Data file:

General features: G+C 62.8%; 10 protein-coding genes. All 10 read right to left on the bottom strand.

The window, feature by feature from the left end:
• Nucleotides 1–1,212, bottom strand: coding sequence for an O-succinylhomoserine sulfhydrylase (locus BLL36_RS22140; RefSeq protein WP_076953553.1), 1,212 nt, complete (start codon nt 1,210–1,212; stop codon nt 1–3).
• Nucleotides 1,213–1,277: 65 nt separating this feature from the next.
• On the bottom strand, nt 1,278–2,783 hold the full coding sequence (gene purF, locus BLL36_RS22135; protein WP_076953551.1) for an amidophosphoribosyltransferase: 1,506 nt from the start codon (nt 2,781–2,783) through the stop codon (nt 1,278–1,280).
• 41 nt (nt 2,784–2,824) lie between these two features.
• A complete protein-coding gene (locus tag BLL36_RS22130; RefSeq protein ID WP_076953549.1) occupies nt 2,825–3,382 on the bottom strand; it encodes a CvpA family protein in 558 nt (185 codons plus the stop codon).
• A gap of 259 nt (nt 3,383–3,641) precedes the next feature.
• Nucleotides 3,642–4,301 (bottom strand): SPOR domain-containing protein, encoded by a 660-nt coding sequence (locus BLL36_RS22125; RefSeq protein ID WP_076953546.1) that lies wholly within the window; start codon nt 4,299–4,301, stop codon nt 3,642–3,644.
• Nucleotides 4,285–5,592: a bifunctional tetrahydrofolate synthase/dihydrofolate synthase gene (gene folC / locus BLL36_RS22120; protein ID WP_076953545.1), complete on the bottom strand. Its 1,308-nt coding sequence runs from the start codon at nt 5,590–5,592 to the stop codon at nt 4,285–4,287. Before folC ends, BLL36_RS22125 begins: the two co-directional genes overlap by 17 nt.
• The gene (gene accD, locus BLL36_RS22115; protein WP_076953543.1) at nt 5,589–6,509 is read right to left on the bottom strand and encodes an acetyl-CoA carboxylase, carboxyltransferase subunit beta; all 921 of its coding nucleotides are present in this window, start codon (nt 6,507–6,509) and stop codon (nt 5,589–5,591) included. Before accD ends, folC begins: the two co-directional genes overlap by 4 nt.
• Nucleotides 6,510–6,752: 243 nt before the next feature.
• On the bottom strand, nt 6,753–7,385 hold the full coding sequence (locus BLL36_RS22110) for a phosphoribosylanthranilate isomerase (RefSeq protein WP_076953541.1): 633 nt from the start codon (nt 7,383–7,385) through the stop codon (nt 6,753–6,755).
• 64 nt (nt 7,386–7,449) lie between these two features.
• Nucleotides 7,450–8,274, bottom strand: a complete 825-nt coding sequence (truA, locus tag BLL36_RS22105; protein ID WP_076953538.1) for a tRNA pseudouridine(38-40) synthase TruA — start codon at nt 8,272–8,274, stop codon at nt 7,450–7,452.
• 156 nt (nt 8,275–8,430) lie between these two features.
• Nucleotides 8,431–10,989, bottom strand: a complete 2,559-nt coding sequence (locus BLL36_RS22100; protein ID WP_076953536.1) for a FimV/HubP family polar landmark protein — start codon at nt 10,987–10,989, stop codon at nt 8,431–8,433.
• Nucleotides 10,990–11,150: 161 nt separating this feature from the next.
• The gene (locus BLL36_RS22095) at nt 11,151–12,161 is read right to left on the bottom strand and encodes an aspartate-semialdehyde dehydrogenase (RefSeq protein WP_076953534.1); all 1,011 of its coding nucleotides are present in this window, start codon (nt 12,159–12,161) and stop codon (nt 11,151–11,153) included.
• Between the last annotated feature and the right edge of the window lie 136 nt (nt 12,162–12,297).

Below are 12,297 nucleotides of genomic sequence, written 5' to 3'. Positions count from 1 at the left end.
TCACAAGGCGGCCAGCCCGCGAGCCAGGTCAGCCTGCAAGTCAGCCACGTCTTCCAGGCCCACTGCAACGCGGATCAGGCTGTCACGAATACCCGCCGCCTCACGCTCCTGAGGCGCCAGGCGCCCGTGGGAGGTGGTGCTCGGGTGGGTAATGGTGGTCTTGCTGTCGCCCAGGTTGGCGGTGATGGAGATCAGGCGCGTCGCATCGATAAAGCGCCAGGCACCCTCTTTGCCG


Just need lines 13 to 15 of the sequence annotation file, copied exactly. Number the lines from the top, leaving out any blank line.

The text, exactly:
• On the bottom strand, nt 6,753–7,385 hold the full coding sequence (locus BLL36_RS22110) for a phosphoribosylanthranilate isomerase (RefSeq protein WP_076953541.1): 633 nt from the start codon (nt 7,383–7,385) through the stop codon (nt 6,753–6,755).
• 64 nt (nt 7,386–7,449) lie between these two features.
• Nucleotides 7,450–8,274, bottom strand: a complete 825-nt coding sequence (truA, locus tag BLL36_RS22105; protein ID WP_076953538.1) for a tRNA pseudouridine(38-40) synthase TruA — start codon at nt 8,272–8,274, stop codon at nt 7,450–7,452.